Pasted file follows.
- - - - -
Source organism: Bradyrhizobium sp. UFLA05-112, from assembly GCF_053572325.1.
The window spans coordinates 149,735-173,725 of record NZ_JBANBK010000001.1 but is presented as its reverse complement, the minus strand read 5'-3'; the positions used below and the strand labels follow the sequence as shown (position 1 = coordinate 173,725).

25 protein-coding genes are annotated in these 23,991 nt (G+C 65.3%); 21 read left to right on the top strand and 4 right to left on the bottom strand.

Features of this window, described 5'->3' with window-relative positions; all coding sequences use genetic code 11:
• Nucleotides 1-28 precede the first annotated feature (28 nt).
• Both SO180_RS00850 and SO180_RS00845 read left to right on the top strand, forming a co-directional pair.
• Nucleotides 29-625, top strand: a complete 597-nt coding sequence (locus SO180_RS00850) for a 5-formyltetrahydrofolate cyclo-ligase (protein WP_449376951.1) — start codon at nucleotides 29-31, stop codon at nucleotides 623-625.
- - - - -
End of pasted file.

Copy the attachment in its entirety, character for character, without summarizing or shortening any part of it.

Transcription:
Source organism: Bradyrhizobium sp. UFLA05-112, from assembly GCF_053572325.1.
The window spans coordinates 149,735-173,725 of record NZ_JBANBK010000001.1 but is presented as its reverse complement, the minus strand read 5'-3'; the positions used below and the strand labels follow the sequence as shown (position 1 = coordinate 173,725).

25 protein-coding genes are annotated in these 23,991 nt (G+C 65.3%); 21 read left to right on the top strand and 4 right to left on the bottom strand.

Features of this window, described 5'->3' with window-relative positions; all coding sequences use genetic code 11:
• Nucleotides 1-28 precede the first annotated feature (28 nt).
• Both SO180_RS00850 and SO180_RS00845 read left to right on the top strand, forming a co-directional pair.
• Nucleotides 29-625, top strand: a complete 597-nt coding sequence (locus SO180_RS00850) for a 5-formyltetrahydrofolate cyclo-ligase (protein WP_449376951.1) — start codon at nucleotides 29-31, stop codon at nucleotides 623-625.